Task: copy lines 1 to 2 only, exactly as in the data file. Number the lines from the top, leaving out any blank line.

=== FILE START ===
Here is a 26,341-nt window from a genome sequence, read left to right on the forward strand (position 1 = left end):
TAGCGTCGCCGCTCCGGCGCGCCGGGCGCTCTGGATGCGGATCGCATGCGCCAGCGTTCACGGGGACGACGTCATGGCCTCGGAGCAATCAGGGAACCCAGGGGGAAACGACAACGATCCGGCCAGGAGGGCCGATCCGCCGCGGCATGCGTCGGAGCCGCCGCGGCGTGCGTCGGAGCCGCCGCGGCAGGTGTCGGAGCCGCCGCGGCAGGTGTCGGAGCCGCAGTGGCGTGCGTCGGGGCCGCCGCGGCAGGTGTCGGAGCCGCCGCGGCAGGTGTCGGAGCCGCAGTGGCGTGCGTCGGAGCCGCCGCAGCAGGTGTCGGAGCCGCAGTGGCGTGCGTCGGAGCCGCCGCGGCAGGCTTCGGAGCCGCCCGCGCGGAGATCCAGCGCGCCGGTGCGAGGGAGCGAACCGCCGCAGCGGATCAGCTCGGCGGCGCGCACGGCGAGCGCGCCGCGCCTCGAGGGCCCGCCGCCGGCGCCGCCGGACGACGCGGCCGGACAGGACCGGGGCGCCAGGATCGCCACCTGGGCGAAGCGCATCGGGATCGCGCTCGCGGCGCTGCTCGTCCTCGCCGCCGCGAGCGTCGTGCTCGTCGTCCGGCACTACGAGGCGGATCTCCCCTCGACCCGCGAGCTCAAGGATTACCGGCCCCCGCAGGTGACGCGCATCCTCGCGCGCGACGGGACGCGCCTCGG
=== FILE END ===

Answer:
Here is a 26,341-nt window from a genome sequence, read left to right on the forward strand (position 1 = left end):
TAGCGTCGCCGCTCCGGCGCGCCGGGCGCTCTGGATGCGGATCGCATGCGCCAGCGTTCACGGGGACGACGTCATGGCCTCGGAGCAATCAGGGAACCCAGGGGGAAACGACAACGATCCGGCCAGGAGGGCCGATCCGCCGCGGCATGCGTCGGAGCCGCCGCGGCGTGCGTCGGAGCCGCCGCGGCAGGTGTCGGAGCCGCCGCGGCAGGTGTCGGAGCCGCAGTGGCGTGCGTCGGGGCCGCCGCGGCAGGTGTCGGAGCCGCCGCGGCAGGTGTCGGAGCCGCAGTGGCGTGCGTCGGAGCCGCCGCAGCAGGTGTCGGAGCCGCAGTGGCGTGCGTCGGAGCCGCCGCGGCAGGCTTCGGAGCCGCCCGCGCGGAGATCCAGCGCGCCGGTGCGAGGGAGCGAACCGCCGCAGCGGATCAGCTCGGCGGCGCGCACGGCGAGCGCGCCGCGCCTCGAGGGCCCGCCGCCGGCGCCGCCGGACGACGCGGCCGGACAGGACCGGGGCGCCAGGATCGCCACCTGGGCGAAGCGCATCGGGATCGCGCTCGCGGCGCTGCTCGTCCTCGCCGCCGCGAGCGTCGTGCTCGTCGTCCGGCACTACGAGGCGGATCTCCCCTCGACCCGCGAGCTCAAGGATTACCGGCCCCCGCAGGTGACGCGCATCCTCGCGCGCGACGGGACGCGCCTCGG